Review: Multisystem inflammatory syndrome in children (MIS-C) associated with coronavirus disease 2019 (COVID-19)

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Review: Multisystem inflammatory syndrome in children (MIS-C) associated with coronavirus disease 2019 (COVID-19)

Review: Multisystem inflammatory syndrome in children (MIS-C) associated with coronavirus disease 2019 (COVID-19)

This summary from the Centers for Disease Control and Prevention (CDC) provides background information on the recently described cases of multisystem inflammatory syndrome in children (MIS-C) associated with coronavirus disease 2019 (COVID-19); and 2) a case definition for this syndrome.

  • Clinicians in the United Kingdom, New York City and New York State recognized increased reports of previously healthy children presenting with a severe inflammatory syndrome with Kawasaki disease-like features
  • Case Definition for Multisystem Inflammatory Syndrome in Children (MIS-C)
    • An individual aged <21 years presenting with feveri, laboratory evidence of inflammationii, and evidence of clinically severe illness requiring hospitalization, with multisystem (>2) organ involvement (cardiac, renal, respiratory, hematologic, gastrointestinal, dermatologic or neurological); AND
    • No alternative plausible diagnoses; AND
    • Positive for current or recent SARS-CoV-2 infection by RT-PCR, serology, or antigen test; or COVID-19 exposure within the 4 weeks prior to the onset of symptoms

iFever >38.0°C for ≥24 hours, or report of subjective fever lasting ≥24 hours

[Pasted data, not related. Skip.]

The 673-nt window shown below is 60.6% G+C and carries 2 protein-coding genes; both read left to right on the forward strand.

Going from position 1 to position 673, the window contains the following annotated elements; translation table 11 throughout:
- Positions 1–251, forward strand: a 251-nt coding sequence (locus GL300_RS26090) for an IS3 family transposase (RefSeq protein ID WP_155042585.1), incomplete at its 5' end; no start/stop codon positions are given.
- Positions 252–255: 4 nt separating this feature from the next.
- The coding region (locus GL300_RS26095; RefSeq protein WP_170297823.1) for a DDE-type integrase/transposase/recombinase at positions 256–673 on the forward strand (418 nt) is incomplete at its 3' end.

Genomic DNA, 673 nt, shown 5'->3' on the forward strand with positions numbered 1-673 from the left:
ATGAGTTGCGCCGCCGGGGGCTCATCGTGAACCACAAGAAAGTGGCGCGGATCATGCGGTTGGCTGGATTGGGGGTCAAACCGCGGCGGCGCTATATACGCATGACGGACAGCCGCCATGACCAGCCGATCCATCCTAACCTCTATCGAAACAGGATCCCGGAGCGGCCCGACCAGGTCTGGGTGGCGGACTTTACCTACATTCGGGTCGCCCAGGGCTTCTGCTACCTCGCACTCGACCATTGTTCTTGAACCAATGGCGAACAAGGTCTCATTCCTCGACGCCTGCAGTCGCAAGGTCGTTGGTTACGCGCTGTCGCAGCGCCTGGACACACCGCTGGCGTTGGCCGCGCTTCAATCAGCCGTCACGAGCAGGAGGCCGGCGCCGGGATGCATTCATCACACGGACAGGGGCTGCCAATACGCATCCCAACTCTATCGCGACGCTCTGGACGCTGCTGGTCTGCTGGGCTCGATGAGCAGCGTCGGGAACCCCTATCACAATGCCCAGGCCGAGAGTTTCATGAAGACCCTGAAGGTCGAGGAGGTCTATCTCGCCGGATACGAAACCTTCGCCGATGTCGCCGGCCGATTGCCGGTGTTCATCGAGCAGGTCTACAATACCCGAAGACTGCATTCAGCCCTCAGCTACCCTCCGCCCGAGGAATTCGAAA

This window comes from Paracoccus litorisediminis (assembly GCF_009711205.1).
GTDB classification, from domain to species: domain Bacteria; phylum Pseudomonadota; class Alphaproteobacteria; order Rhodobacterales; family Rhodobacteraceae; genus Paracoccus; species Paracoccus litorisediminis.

iiIncluding, but not limited to, one or more of the following: an elevated C-reactive protein (CRP), erythrocyte sedimentation rate (ESR), fibrinogen, procalcitonin, d-dimer, ferritin, lactic acid dehydrogenase (LDH), or interleukin 6 (IL-6), elevated neutrophils, reduced lymphocytes and low albumin

  • Additional comments
    • Some individuals may fulfill full or partial criteria for Kawasaki disease but should be reported if they meet the case definition for MIS-C
    • Consider MIS-C in any pediatric death with evidence of SARS-CoV-2 infection
|2020-05-19T11:51:05-04:00May 18th, 2020|COVID-19 Literature|0 Comments

About the Author: Megan McHenry

Megan McHenry
Megan S. McHenry, MD, MS, FAAP is a pediatrician and an Assistant Professor of Pediatrics in the Ryan White Center for Pediatric Infectious Disease and Global Health at Indiana University School of Medicine. Dr. McHenry's research focuses on early childhood development in children living in resource-limited settings. This work is frequently aligned with community-engaged research and dissemination and implementation science frameworks. She primarily conducts research in collaboration with the Academic Model for Providing Access to Healthcare (AMPATH) Research Network in Kenya. Dr. McHenry currently has a career development award through the National Institutes of Health to develop a neurodevelopmental screening program for children born to HIV-infected mothers in Kenya. Dr. McHenry is also the Director of Pediatric Global Health Education and a co-Director of the Morris Green Physician-Scientist Development Program at Indiana University School of Medicine. In additional to global health lectures, she also educates residents and students on early childhood development, basic biostatistical techniques, research methodologies, and research ethics. She mentors multiple pediatric fellows, residents, and medical students interested in early childhood development within global contexts.

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